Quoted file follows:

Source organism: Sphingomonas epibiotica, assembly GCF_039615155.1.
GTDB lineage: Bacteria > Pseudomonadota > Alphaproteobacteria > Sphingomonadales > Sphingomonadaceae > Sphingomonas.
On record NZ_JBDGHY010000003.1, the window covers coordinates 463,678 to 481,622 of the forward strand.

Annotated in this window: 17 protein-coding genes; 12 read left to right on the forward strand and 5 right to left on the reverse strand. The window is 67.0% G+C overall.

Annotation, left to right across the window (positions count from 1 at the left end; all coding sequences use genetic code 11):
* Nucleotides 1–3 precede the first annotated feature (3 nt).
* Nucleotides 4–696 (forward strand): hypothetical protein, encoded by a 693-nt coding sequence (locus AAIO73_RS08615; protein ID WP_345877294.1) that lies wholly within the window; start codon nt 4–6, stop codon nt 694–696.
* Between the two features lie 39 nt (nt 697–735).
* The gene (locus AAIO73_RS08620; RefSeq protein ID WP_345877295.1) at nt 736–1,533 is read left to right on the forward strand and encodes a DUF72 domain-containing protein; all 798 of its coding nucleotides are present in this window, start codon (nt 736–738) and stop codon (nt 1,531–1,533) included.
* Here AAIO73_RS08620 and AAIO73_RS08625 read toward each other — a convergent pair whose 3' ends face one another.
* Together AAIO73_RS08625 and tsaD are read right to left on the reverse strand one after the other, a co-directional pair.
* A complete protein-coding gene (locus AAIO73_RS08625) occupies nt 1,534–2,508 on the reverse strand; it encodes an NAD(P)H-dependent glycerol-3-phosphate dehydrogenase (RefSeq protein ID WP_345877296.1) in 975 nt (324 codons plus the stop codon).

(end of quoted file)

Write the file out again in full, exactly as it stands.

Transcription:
Source organism: Sphingomonas epibiotica, assembly GCF_039615155.1.
GTDB lineage: Bacteria > Pseudomonadota > Alphaproteobacteria > Sphingomonadales > Sphingomonadaceae > Sphingomonas.
On record NZ_JBDGHY010000003.1, the window covers coordinates 463,678 to 481,622 of the forward strand.

Annotated in this window: 17 protein-coding genes; 12 read left to right on the forward strand and 5 right to left on the reverse strand. The window is 67.0% G+C overall.

Annotation, left to right across the window (positions count from 1 at the left end; all coding sequences use genetic code 11):
* Nucleotides 1–3 precede the first annotated feature (3 nt).
* Nucleotides 4–696 (forward strand): hypothetical protein, encoded by a 693-nt coding sequence (locus AAIO73_RS08615; protein ID WP_345877294.1) that lies wholly within the window; start codon nt 4–6, stop codon nt 694–696.
* Between the two features lie 39 nt (nt 697–735).
* The gene (locus AAIO73_RS08620; RefSeq protein ID WP_345877295.1) at nt 736–1,533 is read left to right on the forward strand and encodes a DUF72 domain-containing protein; all 798 of its coding nucleotides are present in this window, start codon (nt 736–738) and stop codon (nt 1,531–1,533) included.
* Here AAIO73_RS08620 and AAIO73_RS08625 read toward each other — a convergent pair whose 3' ends face one another.
* Together AAIO73_RS08625 and tsaD are read right to left on the reverse strand one after the other, a co-directional pair.
* A complete protein-coding gene (locus AAIO73_RS08625) occupies nt 1,534–2,508 on the reverse strand; it encodes an NAD(P)H-dependent glycerol-3-phosphate dehydrogenase (RefSeq protein ID WP_345877296.1) in 975 nt (324 codons plus the stop codon).